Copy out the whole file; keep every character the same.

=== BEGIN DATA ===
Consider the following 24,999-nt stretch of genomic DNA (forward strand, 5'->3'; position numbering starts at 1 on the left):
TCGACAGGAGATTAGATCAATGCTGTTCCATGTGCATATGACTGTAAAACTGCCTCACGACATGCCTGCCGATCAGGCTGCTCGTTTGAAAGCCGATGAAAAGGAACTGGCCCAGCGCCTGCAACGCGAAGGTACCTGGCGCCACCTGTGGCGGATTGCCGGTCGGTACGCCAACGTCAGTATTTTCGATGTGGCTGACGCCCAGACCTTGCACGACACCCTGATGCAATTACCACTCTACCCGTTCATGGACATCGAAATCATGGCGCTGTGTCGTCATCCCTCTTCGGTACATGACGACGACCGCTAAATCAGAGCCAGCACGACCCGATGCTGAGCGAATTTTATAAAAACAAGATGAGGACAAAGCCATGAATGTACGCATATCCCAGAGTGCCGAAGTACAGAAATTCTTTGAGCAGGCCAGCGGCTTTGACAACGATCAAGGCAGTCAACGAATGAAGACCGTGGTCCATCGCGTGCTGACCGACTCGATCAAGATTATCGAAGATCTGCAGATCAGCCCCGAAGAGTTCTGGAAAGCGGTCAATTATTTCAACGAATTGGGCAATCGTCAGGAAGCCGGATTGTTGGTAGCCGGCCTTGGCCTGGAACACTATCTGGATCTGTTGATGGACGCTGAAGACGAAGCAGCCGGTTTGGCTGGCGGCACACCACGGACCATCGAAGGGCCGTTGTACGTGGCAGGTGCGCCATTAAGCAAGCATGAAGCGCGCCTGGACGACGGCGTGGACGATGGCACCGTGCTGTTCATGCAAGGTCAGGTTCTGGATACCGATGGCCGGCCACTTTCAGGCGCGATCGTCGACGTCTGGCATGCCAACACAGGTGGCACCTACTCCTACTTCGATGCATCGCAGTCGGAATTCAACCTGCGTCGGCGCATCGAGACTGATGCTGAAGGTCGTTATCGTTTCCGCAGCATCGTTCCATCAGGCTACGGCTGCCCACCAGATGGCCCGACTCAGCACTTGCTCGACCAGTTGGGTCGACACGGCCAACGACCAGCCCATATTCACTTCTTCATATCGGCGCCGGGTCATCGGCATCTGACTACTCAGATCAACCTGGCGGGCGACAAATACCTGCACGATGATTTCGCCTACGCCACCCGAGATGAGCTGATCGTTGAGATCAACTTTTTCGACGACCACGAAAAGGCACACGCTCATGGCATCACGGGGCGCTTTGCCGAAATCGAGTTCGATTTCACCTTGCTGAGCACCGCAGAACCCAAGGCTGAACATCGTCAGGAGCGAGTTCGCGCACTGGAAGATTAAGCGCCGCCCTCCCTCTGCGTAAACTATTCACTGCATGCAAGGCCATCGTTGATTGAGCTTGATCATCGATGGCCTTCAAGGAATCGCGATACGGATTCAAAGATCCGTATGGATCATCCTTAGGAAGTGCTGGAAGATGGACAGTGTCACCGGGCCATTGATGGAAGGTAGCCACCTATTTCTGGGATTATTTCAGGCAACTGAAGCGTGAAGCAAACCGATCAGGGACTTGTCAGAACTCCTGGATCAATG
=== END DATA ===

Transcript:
Consider the following 24,999-nt stretch of genomic DNA (forward strand, 5'->3'; position numbering starts at 1 on the left):
TCGACAGGAGATTAGATCAATGCTGTTCCATGTGCATATGACTGTAAAACTGCCTCACGACATGCCTGCCGATCAGGCTGCTCGTTTGAAAGCCGATGAAAAGGAACTGGCCCAGCGCCTGCAACGCGAAGGTACCTGGCGCCACCTGTGGCGGATTGCCGGTCGGTACGCCAACGTCAGTATTTTCGATGTGGCTGACGCCCAGACCTTGCACGACACCCTGATGCAATTACCACTCTACCCGTTCATGGACATCGAAATCATGGCGCTGTGTCGTCATCCCTCTTCGGTACATGACGACGACCGCTAAATCAGAGCCAGCACGACCCGATGCTGAGCGAATTTTATAAAAACAAGATGAGGACAAAGCCATGAATGTACGCATATCCCAGAGTGCCGAAGTACAGAAATTCTTTGAGCAGGCCAGCGGCTTTGACAACGATCAAGGCAGTCAACGAATGAAGACCGTGGTCCATCGCGTGCTGACCGACTCGATCAAGATTATCGAAGATCTGCAGATCAGCCCCGAAGAGTTCTGGAAAGCGGTCAATTATTTCAACGAATTGGGCAATCGTCAGGAAGCCGGATTGTTGGTAGCCGGCCTTGGCCTGGAACACTATCTGGATCTGTTGATGGACGCTGAAGACGAAGCAGCCGGTTTGGCTGGCGGCACACCACGGACCATCGAAGGGCCGTTGTACGTGGCAGGTGCGCCATTAAGCAAGCATGAAGCGCGCCTGGACGACGGCGTGGACGATGGCACCGTGCTGTTCATGCAAGGTCAGGTTCTGGATACCGATGGCCGGCCACTTTCAGGCGCGATCGTCGACGTCTGGCATGCCAACACAGGTGGCACCTACTCCTACTTCGATGCATCGCAGTCGGAATTCAACCTGCGTCGGCGCATCGAGACTGATGCTGAAGGTCGTTATCGTTTCCGCAGCATCGTTCCATCAGGCTACGGCTGCCCACCAGATGGCCCGACTCAGCACTTGCTCGACCAGTTGGGTCGACACGGCCAACGACCAGCCCATATTCACTTCTTCATATCGGCGCCGGGTCATCGGCATCTGACTACTCAGATCAACCTGGCGGGCGACAAATACCTGCACGATGATTTCGCCTACGCCACCCGAGATGAGCTGATCGTTGAGATCAACTTTTTCGACGACCACGAAAAGGCACACGCTCATGGCATCACGGGGCGCTTTGCCGAAATCGAGTTCGATTTCACCTTGCTGAGCACCGCAGAACCCAAGGCTGAACATCGTCAGGAGCGAGTTCGCGCACTGGAAGATTAAGCGCCGCCCTCCCTCTGCGTAAACTATTCACTGCATGCAAGGCCATCGTTGATTGAGCTTGATCATCGATGGCCTTCAAGGAATCGCGATACGGATTCAAAGATCCGTATGGATCATCCTTAGGAAGTGCTGGAAGATGGACAGTGTCACCGGGCCATTGATGGAAGGTAGCCACCTATTTCTGGGATTATTTCAGGCAACTGAAGCGTGAAGCAAACCGATCAGGGACTTGTCAGAACTCCTGGATCAATG